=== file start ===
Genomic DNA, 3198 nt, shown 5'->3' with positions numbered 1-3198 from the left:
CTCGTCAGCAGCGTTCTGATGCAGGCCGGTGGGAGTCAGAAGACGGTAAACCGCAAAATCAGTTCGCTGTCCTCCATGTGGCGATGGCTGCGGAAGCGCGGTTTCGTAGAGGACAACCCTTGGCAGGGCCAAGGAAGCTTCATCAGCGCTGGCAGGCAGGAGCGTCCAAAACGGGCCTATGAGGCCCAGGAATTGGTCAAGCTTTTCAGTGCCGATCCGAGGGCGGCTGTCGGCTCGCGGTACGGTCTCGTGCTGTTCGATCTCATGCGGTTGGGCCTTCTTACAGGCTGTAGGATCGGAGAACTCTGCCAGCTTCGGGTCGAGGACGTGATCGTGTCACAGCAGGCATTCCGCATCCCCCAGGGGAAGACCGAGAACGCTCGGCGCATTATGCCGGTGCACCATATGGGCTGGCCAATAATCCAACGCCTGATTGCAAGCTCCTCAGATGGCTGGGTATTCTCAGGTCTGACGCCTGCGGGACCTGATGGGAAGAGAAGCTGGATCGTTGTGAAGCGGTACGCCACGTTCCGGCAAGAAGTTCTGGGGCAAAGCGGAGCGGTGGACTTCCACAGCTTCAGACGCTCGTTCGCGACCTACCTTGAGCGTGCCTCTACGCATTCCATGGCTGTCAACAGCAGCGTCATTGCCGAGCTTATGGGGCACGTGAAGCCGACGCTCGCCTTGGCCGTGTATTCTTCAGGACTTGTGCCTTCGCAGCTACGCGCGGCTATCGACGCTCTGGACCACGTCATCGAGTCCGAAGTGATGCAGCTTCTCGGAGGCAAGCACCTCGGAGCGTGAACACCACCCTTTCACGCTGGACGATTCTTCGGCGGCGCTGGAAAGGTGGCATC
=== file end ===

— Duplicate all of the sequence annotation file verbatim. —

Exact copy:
Genomic DNA, 3198 nt, shown 5'->3' with positions numbered 1-3198 from the left:
CTCGTCAGCAGCGTTCTGATGCAGGCCGGTGGGAGTCAGAAGACGGTAAACCGCAAAATCAGTTCGCTGTCCTCCATGTGGCGATGGCTGCGGAAGCGCGGTTTCGTAGAGGACAACCCTTGGCAGGGCCAAGGAAGCTTCATCAGCGCTGGCAGGCAGGAGCGTCCAAAACGGGCCTATGAGGCCCAGGAATTGGTCAAGCTTTTCAGTGCCGATCCGAGGGCGGCTGTCGGCTCGCGGTACGGTCTCGTGCTGTTCGATCTCATGCGGTTGGGCCTTCTTACAGGCTGTAGGATCGGAGAACTCTGCCAGCTTCGGGTCGAGGACGTGATCGTGTCACAGCAGGCATTCCGCATCCCCCAGGGGAAGACCGAGAACGCTCGGCGCATTATGCCGGTGCACCATATGGGCTGGCCAATAATCCAACGCCTGATTGCAAGCTCCTCAGATGGCTGGGTATTCTCAGGTCTGACGCCTGCGGGACCTGATGGGAAGAGAAGCTGGATCGTTGTGAAGCGGTACGCCACGTTCCGGCAAGAAGTTCTGGGGCAAAGCGGAGCGGTGGACTTCCACAGCTTCAGACGCTCGTTCGCGACCTACCTTGAGCGTGCCTCTACGCATTCCATGGCTGTCAACAGCAGCGTCATTGCCGAGCTTATGGGGCACGTGAAGCCGACGCTCGCCTTGGCCGTGTATTCTTCAGGACTTGTGCCTTCGCAGCTACGCGCGGCTATCGACGCTCTGGACCACGTCATCGAGTCCGAAGTGATGCAGCTTCTCGGAGGCAAGCACCTCGGAGCGTGAACACCACCCTTTCACGCTGGACGATTCTTCGGCGGCGCTGGAAAGGTGGCATC